dealing with personal enemies. Their policy soon ran counter to that of
the Emperor, and he summarily dismissed them. He appointed a conservative
ministry, headed by the Marquis of Paranaguá, and this ministry was
unsatisfactory to the liberals, who had been inflamed by the dismissed
Andradas.

The assembly itself became very independent and ignored the requests and
recommendations of the Emperor. That royal personage himself and his
Portuguese officers were attacked by both press and assembly. At last
Dom Pedro arranged his troops in front of the house where the assembly
met, and demanded the expulsion of the Andradas. When this was refused
he enforced his demand, and immediately issued a proclamation dissolving
the assembly, and deported a number of the members who were distasteful
to him. A new constitution was drawn up at the inspiration of the
Emperor. This instrument was promulgated as the fundamental law; but no
congress was summoned, and the Emperor ruled by despotic law pure and
simple. Ministers were appointed, and they soon resigned or were removed.
Opposition journals sprang up and flourished. Several states at the north
attempted to secede and form the “Confederation of the Equator,” but this
was suppressed by vigorous measures. A rebellion broke out in what is
now Uruguay, and which had been claimed by Brazil. This led to war with
Argentina, and a number of battles were fought between the troops of the
two nations. This necessitated a large increase in the Brazilian debt,
and the result was he had to acknowledge the independence of Uruguay. In
1826, by the death of his father, Dom Pedro succeeded to the throne of
Portugal, but he immediately chose to remain in Brazil and abdicated in
favour of his daughter Donna Maria.

A congress was finally summoned by the Emperor which met on the 3rd
of May, 1826. At first this congress was timid and subservient; the
second year it was less so, and by the third year it had the courage to
openly defy the Emperor. He insisted that their only duty was to pass
laws to increase taxes, but they endeavoured to make the ministries
accountable to congress. In 1829 he dissolved this body, because of
its intractability. By that act he destroyed the last remnant of his
hold upon the public. The Brazilians were practically a unit against
absolutism, and the native Portuguese, who upheld Dom Pedro, were in the
great minority. He appointed a liberal ministry, but that was a failure.
He then designated one composed exclusively of senators, but the people
resented this, for senators were appointed for life by the Crown. He
made a journey through some of the provinces, but his reception was
unfriendly. Riots broke forth on the streets of Rio. He appointed a new
ministry of reactionary tendencies, but that action failed to stem the
tide. A mob composed of the best people of Rio assembled, and marched
to the residence of the Emperor. The army and police were with them in
sympathy, and the troops guarding his person deserted him in this hour of
need. His resignation was demanded, but as firmly refused. No indignity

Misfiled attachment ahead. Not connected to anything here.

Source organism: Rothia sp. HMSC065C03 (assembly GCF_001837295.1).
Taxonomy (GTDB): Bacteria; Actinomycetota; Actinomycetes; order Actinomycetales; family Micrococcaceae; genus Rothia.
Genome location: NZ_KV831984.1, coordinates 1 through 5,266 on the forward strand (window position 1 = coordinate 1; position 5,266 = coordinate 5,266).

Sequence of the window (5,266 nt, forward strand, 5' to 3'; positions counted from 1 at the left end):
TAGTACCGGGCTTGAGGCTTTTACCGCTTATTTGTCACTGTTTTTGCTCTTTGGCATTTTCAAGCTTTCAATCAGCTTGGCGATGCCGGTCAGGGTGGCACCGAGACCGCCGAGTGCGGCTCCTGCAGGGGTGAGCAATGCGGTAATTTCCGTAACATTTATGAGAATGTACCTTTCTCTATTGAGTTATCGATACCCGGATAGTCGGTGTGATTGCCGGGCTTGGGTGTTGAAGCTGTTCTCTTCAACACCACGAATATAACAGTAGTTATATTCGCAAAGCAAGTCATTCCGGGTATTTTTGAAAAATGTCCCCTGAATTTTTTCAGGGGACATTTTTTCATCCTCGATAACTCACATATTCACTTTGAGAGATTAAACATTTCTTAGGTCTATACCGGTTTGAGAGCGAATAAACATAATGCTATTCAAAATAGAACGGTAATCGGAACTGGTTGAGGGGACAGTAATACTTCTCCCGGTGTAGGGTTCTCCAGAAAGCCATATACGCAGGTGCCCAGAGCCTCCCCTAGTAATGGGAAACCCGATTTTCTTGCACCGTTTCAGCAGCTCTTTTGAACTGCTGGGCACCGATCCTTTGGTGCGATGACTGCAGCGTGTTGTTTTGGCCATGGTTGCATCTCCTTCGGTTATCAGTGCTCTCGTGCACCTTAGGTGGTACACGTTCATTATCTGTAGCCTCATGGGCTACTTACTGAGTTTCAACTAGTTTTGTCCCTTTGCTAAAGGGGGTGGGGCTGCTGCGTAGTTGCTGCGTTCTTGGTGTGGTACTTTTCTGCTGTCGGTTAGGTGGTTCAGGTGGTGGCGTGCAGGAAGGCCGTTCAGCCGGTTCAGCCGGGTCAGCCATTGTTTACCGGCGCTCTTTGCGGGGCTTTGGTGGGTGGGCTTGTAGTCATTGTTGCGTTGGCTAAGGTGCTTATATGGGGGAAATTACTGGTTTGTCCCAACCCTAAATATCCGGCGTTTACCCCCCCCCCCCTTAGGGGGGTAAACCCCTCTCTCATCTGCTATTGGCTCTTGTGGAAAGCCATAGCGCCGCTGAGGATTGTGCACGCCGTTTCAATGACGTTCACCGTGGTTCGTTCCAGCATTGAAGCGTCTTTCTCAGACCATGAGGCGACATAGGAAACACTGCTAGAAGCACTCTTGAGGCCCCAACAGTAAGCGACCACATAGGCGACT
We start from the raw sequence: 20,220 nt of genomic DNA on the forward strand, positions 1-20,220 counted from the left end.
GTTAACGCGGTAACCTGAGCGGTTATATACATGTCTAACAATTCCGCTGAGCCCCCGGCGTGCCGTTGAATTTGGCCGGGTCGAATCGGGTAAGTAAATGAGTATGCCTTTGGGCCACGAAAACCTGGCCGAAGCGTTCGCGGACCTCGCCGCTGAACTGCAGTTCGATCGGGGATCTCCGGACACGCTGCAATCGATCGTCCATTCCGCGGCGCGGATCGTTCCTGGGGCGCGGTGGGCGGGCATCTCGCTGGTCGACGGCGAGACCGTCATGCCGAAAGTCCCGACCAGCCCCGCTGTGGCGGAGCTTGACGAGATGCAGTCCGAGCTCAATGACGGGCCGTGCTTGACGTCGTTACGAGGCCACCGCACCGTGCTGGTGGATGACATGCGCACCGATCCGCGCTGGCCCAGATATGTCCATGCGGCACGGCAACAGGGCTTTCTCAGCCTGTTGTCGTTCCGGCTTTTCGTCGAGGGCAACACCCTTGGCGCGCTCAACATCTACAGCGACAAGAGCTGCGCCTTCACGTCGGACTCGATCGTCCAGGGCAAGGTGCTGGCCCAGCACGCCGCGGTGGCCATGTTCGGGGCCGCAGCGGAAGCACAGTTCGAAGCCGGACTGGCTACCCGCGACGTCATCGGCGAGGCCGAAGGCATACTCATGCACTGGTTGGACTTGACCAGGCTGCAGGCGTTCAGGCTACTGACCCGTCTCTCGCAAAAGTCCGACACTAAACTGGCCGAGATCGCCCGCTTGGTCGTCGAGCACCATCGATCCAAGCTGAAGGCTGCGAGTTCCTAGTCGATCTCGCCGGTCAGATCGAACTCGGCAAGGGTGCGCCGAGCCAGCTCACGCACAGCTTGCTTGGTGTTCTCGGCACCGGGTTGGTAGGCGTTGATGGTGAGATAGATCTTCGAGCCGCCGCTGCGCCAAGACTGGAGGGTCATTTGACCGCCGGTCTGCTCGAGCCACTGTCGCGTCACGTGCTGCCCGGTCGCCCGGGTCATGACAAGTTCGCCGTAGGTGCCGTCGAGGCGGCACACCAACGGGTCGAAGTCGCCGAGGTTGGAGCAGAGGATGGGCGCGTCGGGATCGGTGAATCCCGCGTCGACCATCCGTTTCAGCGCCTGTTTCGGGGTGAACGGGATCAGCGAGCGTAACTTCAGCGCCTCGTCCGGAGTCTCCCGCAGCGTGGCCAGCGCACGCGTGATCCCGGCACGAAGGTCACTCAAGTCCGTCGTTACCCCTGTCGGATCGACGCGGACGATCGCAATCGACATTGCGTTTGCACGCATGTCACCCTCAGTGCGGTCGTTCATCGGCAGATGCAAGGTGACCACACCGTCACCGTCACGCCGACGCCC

was offered his person, but the crowd refused to disperse. At last, very
early in the morning, Dom Pedro relented, and wrote out an abdication
in favour of his son, a lad of only five years. “I have voluntarily
abdicated in favour of my dearly beloved and esteemed son, Dom Pedro
de Alcantara. I shall retire to Europe and leave a country that I have
always loved and still love.” These were the Emperor’s words, written on
the morning of the 8th of April, 1831. He immediately left Europe, where
he died three years later, his life having been greatly shortened by the
many excesses to which he had yielded all his life.

[Illustration: A GENERAL VIEW OF BAHIA.]

The expulsion of Dom Pedro I left the country in an unsettled condition.
Revolutionary talk was in the air and no one knew what a day might
bring forth. Because of the extreme youth of the new Emperor, Congress
met and selected a provisional regency consisting of three members.
Trouble soon arose in Bahia, Pernambuco and Pará, and Rio seemed ready
for civil war. The regency had no real ascendency and petty jealousies
soon arose. In this crisis a patriot priest, Padre Diago Antonio Feijó,
who had been a leader of democratic opinion, was given absolute power.
He was a man of firm will and prompt execution. By his decisiveness all
disorders in the capital were soon quelled. Only isolated disorders
arose which were prompted by ambitious local politicians. In the
provinces _pronunciamentos_ were issued in high sounding language,
and the populace were greatly aroused. These local disaffections
sometimes gained considerable headway because of the slowness of
communication. As one writer puts it, “the words ‘liberty’ and ‘local
rights,’ ‘constitutionalism’ and ‘union’ were overworked in speeches and
proclamations.” In Pará, for instance, two hundred people were killed
in one night’s fighting. Ceará was in anarchy for several months and
Maranhão kept up a civil war for a whole winter. Padre Feijó was an
orator and a man of unswerving integrity, and soon made his influence
felt, for he was respected as well. When the regency was made elective
he was chosen by the electors. His one weakness was an unyielding
disposition which could not harmonize the discordant elements, and he
finally resigned. His successors did not do as well as the priest, who
had, at least, left a record of integrity, if he had been somewhat high
handed in his methods of overcoming opposition. The ten years of the
regency had been about the stormiest period in the history of Brazil.
Although the Emperor would not be of legal age until 1843, at the age
of eighteen, a strong demand went forth for him to take charge at once.
Though this was unconstitutional, no one seriously objected, and he
agreed to accept the responsibility. Hence it was, in 1840, at the